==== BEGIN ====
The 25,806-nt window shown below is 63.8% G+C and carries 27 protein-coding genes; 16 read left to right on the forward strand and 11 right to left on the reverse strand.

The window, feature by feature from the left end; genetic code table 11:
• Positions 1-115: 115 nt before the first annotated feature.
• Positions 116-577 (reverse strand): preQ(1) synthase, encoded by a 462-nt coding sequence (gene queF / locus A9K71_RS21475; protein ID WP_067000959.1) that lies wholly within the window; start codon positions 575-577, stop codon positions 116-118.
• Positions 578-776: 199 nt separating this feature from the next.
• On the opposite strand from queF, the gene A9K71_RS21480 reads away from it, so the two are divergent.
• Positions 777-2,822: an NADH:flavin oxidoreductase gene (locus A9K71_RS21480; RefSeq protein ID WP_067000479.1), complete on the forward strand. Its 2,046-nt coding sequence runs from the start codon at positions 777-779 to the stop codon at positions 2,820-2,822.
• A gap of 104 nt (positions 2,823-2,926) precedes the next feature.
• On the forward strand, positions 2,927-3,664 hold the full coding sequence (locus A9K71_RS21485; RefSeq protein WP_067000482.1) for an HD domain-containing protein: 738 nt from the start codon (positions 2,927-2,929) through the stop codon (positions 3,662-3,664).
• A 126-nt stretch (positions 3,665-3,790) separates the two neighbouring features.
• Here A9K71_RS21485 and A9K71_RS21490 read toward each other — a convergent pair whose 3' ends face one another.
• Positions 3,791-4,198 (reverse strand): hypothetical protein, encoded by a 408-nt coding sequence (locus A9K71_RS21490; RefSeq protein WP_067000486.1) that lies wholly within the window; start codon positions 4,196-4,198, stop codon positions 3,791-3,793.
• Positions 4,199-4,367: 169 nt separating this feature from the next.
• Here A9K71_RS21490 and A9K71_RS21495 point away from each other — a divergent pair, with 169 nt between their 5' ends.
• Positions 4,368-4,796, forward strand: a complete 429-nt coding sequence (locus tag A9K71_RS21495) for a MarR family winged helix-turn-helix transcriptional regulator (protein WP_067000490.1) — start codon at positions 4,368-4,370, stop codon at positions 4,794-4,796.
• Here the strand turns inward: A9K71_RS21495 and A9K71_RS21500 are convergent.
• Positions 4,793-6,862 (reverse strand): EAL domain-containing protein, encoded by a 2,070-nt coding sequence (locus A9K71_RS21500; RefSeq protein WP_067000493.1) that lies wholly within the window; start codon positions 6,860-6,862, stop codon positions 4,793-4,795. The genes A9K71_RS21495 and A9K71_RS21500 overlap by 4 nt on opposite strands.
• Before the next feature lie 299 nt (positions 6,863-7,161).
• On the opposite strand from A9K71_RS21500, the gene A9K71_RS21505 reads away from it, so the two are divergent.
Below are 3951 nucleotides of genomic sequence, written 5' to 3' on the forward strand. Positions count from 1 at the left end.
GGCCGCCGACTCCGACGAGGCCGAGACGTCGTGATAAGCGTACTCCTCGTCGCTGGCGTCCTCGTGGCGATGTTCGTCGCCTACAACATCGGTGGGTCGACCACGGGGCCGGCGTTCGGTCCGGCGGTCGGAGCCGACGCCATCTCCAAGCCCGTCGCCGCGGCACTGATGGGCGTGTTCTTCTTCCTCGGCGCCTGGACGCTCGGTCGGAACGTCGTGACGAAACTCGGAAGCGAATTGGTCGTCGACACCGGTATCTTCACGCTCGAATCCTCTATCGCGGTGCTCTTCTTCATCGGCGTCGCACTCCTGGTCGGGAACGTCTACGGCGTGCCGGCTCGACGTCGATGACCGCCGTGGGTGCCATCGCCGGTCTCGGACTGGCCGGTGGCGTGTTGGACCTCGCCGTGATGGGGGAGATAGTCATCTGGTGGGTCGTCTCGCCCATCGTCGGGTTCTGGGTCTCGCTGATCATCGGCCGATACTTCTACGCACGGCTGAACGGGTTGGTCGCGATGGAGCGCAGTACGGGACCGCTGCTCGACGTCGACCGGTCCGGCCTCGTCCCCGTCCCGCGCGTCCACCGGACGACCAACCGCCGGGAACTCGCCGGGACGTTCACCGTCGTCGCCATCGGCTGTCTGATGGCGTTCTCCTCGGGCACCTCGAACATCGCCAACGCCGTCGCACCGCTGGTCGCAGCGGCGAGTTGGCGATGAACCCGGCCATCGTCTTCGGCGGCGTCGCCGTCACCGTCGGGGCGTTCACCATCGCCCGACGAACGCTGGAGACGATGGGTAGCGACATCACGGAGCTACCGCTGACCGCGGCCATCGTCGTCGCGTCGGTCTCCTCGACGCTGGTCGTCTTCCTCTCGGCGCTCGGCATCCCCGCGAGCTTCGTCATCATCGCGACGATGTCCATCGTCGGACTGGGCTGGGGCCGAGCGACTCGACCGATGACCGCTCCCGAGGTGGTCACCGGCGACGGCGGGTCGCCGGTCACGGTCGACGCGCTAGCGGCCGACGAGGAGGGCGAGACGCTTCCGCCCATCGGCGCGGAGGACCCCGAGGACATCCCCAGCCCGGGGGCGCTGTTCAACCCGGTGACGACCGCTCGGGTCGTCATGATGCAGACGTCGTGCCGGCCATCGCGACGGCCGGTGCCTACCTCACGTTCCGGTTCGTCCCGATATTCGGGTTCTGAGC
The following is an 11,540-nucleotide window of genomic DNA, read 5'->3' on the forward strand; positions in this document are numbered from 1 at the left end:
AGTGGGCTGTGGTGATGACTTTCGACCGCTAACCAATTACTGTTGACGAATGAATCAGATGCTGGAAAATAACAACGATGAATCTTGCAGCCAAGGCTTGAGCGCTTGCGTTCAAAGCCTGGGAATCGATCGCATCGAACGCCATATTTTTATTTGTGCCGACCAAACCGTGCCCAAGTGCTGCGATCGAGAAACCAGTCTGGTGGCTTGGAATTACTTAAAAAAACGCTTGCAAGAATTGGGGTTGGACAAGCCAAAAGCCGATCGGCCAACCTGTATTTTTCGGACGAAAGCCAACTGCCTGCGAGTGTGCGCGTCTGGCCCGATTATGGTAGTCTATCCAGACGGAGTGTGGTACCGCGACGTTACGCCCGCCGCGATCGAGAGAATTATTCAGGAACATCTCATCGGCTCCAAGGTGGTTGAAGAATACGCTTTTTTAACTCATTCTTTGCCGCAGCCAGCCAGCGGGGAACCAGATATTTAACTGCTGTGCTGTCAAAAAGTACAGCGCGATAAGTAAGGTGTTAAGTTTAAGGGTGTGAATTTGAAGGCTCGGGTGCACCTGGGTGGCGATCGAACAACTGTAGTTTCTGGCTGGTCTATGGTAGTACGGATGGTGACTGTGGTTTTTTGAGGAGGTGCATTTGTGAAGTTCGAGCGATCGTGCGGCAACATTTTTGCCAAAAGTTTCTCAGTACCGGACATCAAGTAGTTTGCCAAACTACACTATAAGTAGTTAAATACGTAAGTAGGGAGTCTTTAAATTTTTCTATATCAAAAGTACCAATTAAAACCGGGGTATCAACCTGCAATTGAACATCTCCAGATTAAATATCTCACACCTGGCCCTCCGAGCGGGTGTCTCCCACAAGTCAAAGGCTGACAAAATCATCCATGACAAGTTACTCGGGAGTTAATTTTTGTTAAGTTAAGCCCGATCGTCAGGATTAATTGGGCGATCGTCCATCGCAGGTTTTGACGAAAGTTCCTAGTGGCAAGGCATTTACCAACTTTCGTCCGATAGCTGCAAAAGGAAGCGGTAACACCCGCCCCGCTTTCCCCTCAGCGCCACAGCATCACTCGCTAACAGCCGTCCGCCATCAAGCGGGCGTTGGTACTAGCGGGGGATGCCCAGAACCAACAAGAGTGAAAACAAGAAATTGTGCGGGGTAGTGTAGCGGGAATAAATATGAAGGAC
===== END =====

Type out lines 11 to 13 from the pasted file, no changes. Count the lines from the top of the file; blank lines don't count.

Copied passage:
• Here A9K71_RS21485 and A9K71_RS21490 read toward each other — a convergent pair whose 3' ends face one another.
• Positions 3,791-4,198 (reverse strand): hypothetical protein, encoded by a 408-nt coding sequence (locus A9K71_RS21490; RefSeq protein WP_067000486.1) that lies wholly within the window; start codon positions 4,196-4,198, stop codon positions 3,791-3,793.
• Positions 4,199-4,367: 169 nt separating this feature from the next.